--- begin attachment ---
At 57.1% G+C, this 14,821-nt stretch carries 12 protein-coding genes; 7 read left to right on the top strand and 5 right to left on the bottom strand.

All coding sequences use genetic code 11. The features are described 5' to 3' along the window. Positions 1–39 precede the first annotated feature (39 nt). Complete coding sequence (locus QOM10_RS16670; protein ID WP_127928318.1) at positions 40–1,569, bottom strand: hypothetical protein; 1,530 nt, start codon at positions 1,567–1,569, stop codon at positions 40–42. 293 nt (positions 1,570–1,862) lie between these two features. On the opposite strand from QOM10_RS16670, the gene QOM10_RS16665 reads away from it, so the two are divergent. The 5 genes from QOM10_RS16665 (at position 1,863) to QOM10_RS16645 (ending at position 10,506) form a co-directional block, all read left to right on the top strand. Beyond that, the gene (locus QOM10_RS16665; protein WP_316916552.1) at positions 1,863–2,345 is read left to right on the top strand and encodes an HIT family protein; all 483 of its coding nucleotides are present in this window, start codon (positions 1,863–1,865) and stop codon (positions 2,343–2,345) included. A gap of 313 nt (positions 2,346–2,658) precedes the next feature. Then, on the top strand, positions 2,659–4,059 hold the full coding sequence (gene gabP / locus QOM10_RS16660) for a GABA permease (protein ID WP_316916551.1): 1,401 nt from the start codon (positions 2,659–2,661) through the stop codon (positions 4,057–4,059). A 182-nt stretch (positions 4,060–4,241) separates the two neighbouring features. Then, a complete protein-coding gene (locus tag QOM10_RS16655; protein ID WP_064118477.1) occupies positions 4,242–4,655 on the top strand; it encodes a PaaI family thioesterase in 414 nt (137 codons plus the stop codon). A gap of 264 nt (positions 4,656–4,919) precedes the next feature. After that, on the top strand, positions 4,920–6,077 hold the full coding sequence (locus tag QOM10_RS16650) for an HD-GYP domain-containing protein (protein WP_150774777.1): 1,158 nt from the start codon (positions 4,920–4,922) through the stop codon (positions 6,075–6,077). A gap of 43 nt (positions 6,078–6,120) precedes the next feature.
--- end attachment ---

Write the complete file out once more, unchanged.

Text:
At 57.1% G+C, this 14,821-nt stretch carries 12 protein-coding genes; 7 read left to right on the top strand and 5 right to left on the bottom strand.

All coding sequences use genetic code 11. The features are described 5' to 3' along the window. Positions 1–39 precede the first annotated feature (39 nt). Complete coding sequence (locus QOM10_RS16670; protein ID WP_127928318.1) at positions 40–1,569, bottom strand: hypothetical protein; 1,530 nt, start codon at positions 1,567–1,569, stop codon at positions 40–42. 293 nt (positions 1,570–1,862) lie between these two features. On the opposite strand from QOM10_RS16670, the gene QOM10_RS16665 reads away from it, so the two are divergent. The 5 genes from QOM10_RS16665 (at position 1,863) to QOM10_RS16645 (ending at position 10,506) form a co-directional block, all read left to right on the top strand. Beyond that, the gene (locus QOM10_RS16665; protein WP_316916552.1) at positions 1,863–2,345 is read left to right on the top strand and encodes an HIT family protein; all 483 of its coding nucleotides are present in this window, start codon (positions 1,863–1,865) and stop codon (positions 2,343–2,345) included. A gap of 313 nt (positions 2,346–2,658) precedes the next feature. Then, on the top strand, positions 2,659–4,059 hold the full coding sequence (gene gabP / locus QOM10_RS16660) for a GABA permease (protein ID WP_316916551.1): 1,401 nt from the start codon (positions 2,659–2,661) through the stop codon (positions 4,057–4,059). A 182-nt stretch (positions 4,060–4,241) separates the two neighbouring features. Then, a complete protein-coding gene (locus tag QOM10_RS16655; protein ID WP_064118477.1) occupies positions 4,242–4,655 on the top strand; it encodes a PaaI family thioesterase in 414 nt (137 codons plus the stop codon). A gap of 264 nt (positions 4,656–4,919) precedes the next feature. After that, on the top strand, positions 4,920–6,077 hold the full coding sequence (locus tag QOM10_RS16650) for an HD-GYP domain-containing protein (protein WP_150774777.1): 1,158 nt from the start codon (positions 4,920–4,922) through the stop codon (positions 6,075–6,077). A gap of 43 nt (positions 6,078–6,120) precedes the next feature.